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240 || From Junkie to Hope Junkie

Tracy Hayes left with no clue where she was going. She just knew she had to leave. She had spent over 25 years living life in a blur of drugs and promiscuity, knowing she was self-destructing but unable to stop herself.

“I became so cold- hearted that I hadn’t shed a tear in years. I hated myself,” she remembered.

It was 3:30 in the morning when she walked out the front door of her house, leaving all of her clothes and possessions, and headed down a dark street with two options in mind: Seek God or die. Recovering from that last high, she slept for three straight days. On the fifth day, an acquaintance who had been helping Tracy, dropped her off at a church to attend a life applications class.

Tracy had spent her life in and out of churches, but it wasn’t until that day she truly experienced authentic love.

“I learned about a Jesus I never knew. About forgivenesshealing, and most importantly, He loved me. I was sure for all those years that He hated me,” she said.

Devastating Secrets

Tracy never imagined her life would turn out like it did. She was adopted at just four days old and spent her early childhood in church. She got good grades, excelled as an athlete, sang in the church choir and lived in what seemed liked the perfect family.

But it wasn’t the perfect family.

There were heinous secrets, and abuse became her normal. Her mom was a tyrant, always screaming and physically abusive. She beat Tracy nearly every day, leaving physical bruises and emotional scars.

“I came to accept that she always hit me because she was the mom, and that’s what moms did,” Tracy explained. And she never told anyone.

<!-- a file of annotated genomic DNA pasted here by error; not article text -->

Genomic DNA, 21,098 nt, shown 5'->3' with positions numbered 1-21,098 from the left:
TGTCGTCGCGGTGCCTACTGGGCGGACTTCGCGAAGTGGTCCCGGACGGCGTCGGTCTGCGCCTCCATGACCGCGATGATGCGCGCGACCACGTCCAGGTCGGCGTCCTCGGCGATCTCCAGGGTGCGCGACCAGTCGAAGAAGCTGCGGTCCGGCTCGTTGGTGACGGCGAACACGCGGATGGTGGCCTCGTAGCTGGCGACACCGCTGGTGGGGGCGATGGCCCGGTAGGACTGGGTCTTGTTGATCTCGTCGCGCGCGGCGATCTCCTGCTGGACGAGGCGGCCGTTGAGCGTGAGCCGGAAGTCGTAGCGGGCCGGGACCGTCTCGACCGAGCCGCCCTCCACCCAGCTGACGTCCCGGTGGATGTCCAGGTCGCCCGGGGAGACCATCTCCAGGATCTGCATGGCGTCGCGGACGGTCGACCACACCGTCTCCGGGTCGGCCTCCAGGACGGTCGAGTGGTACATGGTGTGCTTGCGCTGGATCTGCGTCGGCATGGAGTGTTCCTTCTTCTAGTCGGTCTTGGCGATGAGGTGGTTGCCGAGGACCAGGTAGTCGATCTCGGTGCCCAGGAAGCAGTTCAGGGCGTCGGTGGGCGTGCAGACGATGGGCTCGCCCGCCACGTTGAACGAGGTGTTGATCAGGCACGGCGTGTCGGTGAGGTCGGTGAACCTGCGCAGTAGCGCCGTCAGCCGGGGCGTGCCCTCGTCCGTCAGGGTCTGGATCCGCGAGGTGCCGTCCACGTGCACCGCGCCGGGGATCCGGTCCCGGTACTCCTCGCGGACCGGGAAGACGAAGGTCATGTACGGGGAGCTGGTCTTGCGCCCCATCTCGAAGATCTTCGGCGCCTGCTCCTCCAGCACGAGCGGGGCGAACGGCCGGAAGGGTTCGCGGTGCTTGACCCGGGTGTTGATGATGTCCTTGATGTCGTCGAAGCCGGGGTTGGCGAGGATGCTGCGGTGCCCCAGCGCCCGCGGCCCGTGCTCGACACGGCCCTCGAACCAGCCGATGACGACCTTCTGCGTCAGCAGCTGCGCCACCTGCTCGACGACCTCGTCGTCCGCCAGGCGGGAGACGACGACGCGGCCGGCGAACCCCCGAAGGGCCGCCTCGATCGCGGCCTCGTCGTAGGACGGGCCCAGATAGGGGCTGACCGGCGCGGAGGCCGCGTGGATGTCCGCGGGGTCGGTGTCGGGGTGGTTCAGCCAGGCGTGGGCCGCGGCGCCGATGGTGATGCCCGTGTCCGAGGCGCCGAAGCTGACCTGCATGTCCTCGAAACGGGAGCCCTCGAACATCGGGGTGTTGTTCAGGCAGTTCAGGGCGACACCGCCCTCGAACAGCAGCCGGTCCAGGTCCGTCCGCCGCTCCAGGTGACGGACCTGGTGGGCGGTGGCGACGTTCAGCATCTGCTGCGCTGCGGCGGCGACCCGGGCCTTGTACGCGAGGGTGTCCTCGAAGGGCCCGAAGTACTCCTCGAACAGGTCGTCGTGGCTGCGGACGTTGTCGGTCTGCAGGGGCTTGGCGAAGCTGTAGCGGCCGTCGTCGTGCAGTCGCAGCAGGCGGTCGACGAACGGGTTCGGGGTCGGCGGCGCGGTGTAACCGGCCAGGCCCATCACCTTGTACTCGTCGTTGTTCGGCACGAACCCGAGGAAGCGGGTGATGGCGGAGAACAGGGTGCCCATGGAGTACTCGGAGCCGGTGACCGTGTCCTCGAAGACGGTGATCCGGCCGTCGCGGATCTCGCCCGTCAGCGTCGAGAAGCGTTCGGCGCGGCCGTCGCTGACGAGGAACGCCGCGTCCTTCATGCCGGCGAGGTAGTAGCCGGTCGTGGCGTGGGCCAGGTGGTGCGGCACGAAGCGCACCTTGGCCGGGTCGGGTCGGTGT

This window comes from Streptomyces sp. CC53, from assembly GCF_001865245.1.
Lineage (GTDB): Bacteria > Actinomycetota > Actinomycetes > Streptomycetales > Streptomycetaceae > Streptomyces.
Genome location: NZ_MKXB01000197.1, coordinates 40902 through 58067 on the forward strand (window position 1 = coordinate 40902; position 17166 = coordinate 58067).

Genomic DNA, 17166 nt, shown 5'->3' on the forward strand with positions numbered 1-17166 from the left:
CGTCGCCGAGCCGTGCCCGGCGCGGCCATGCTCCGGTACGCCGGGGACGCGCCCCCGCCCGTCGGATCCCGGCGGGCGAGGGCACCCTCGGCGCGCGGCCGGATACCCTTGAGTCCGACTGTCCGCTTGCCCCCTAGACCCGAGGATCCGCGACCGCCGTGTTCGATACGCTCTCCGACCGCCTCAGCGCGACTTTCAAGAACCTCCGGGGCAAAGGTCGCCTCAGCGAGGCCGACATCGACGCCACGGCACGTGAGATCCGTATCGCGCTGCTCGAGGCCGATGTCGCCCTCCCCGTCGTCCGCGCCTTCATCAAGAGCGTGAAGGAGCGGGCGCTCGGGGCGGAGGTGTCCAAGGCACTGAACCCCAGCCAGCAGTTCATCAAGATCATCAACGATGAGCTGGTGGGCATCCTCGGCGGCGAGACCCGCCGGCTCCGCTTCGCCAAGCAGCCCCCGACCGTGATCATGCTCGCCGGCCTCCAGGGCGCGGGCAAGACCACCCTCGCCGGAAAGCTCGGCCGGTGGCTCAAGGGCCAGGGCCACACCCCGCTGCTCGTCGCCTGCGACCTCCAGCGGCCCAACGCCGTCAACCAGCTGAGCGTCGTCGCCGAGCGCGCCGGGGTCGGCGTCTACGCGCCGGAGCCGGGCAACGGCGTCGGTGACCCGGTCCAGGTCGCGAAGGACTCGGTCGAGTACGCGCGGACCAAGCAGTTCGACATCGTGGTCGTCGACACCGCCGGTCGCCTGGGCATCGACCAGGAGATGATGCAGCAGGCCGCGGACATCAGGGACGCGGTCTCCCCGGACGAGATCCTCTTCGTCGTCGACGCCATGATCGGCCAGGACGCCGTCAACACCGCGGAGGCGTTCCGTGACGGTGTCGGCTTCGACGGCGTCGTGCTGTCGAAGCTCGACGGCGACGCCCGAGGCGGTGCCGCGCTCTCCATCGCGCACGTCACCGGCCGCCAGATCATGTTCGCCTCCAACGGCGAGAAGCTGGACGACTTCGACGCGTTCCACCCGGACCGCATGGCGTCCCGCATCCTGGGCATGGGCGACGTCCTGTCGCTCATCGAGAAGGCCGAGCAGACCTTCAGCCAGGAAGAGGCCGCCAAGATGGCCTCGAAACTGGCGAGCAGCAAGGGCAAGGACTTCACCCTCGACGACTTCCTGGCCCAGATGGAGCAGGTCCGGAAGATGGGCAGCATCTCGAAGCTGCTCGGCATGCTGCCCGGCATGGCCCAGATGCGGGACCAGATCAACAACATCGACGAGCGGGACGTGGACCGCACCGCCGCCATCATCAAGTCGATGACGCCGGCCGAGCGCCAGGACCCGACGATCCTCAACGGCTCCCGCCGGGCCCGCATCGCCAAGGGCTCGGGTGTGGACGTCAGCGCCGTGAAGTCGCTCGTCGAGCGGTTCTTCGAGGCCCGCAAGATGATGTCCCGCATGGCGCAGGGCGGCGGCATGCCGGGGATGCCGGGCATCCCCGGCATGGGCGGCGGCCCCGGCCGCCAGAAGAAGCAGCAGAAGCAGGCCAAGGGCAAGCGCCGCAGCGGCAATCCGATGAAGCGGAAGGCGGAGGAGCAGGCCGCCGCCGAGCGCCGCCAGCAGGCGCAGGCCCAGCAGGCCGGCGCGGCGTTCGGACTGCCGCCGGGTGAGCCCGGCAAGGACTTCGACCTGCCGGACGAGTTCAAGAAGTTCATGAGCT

She was the apple of her dad’s eye, but he had no a clue of the abuse she endured.

At age 9, a family member began sexually abusing her. He justified it by telling her it was okay because they were adopted. Tracy thought no one would believe her, and she worried her parents might rage at her or her brother if the secret got out. Instead of telling anyone, the little girl poured herself into being an overachiever, winning awards and learning how to perform for love.

Hoping to escape the pain of living in such dysfunction, Tracy eloped right after high school. Her new husband promised to love and protect her, and she gave her heart completely to him. She soon became pregnant but tragically miscarried in her seventh month.

At the hospital, doctors gave them devastating news. She would never be able to have more children. Then Tracy learned her husband was having an affair, and they divorced before their first anniversary.

Running From the Pain

With a broken heart, broken dreams and a vow to never trust or love again, Tracy began a downward spiral that would almost kill her. She was introduced to cocaine and homosexuality at a party one night, and she spent the next 27 years battling addiction and having sex with whoever, whenever. Some nights Tracy got so high she pleaded with God to let her die, hoping an overdose would finally stop the nightmare.

She tried to control her addiction, spent several years in the Army and eventually cleaned her life up, if only temporarily.

“I always had a happy face, but no one knew I was dying inside.”

Because she never addressed the pain of her past, it continued to haunt her almost daily. She spent 10 years clean but it didn’t last. Tracy went back to partying with a vengeance.